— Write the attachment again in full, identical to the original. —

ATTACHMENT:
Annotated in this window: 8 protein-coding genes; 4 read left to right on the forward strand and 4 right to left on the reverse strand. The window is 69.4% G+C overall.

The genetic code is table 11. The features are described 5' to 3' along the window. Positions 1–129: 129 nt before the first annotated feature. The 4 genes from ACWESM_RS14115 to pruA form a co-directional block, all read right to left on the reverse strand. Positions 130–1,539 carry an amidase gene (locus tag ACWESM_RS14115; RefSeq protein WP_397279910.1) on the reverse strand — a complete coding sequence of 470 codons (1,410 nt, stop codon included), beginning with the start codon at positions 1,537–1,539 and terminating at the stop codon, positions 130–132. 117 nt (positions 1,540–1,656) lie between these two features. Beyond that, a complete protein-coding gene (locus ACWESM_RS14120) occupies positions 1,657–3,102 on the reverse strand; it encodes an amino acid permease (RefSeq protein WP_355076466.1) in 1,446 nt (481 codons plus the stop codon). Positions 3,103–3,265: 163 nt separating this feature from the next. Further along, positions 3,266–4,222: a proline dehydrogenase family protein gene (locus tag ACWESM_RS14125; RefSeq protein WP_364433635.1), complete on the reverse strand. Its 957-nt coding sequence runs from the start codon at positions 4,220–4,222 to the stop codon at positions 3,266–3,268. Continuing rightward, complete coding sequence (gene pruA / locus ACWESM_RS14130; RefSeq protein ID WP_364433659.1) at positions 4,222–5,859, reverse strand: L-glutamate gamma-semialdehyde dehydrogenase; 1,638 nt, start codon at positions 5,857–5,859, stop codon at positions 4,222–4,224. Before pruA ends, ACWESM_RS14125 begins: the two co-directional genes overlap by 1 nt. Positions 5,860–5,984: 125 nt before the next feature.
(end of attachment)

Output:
Annotated in this window: 8 protein-coding genes; 4 read left to right on the forward strand and 4 right to left on the reverse strand. The window is 69.4% G+C overall.

The genetic code is table 11. The features are described 5' to 3' along the window. Positions 1–129: 129 nt before the first annotated feature. The 4 genes from ACWESM_RS14115 to pruA form a co-directional block, all read right to left on the reverse strand. Positions 130–1,539 carry an amidase gene (locus tag ACWESM_RS14115; RefSeq protein WP_397279910.1) on the reverse strand — a complete coding sequence of 470 codons (1,410 nt, stop codon included), beginning with the start codon at positions 1,537–1,539 and terminating at the stop codon, positions 130–132. 117 nt (positions 1,540–1,656) lie between these two features. Beyond that, a complete protein-coding gene (locus ACWESM_RS14120) occupies positions 1,657–3,102 on the reverse strand; it encodes an amino acid permease (RefSeq protein WP_355076466.1) in 1,446 nt (481 codons plus the stop codon). Positions 3,103–3,265: 163 nt separating this feature from the next. Further along, positions 3,266–4,222: a proline dehydrogenase family protein gene (locus tag ACWESM_RS14125; RefSeq protein WP_364433635.1), complete on the reverse strand. Its 957-nt coding sequence runs from the start codon at positions 4,220–4,222 to the stop codon at positions 3,266–3,268. Continuing rightward, complete coding sequence (gene pruA / locus ACWESM_RS14130; RefSeq protein ID WP_364433659.1) at positions 4,222–5,859, reverse strand: L-glutamate gamma-semialdehyde dehydrogenase; 1,638 nt, start codon at positions 5,857–5,859, stop codon at positions 4,222–4,224. Before pruA ends, ACWESM_RS14125 begins: the two co-directional genes overlap by 1 nt. Positions 5,860–5,984: 125 nt before the next feature.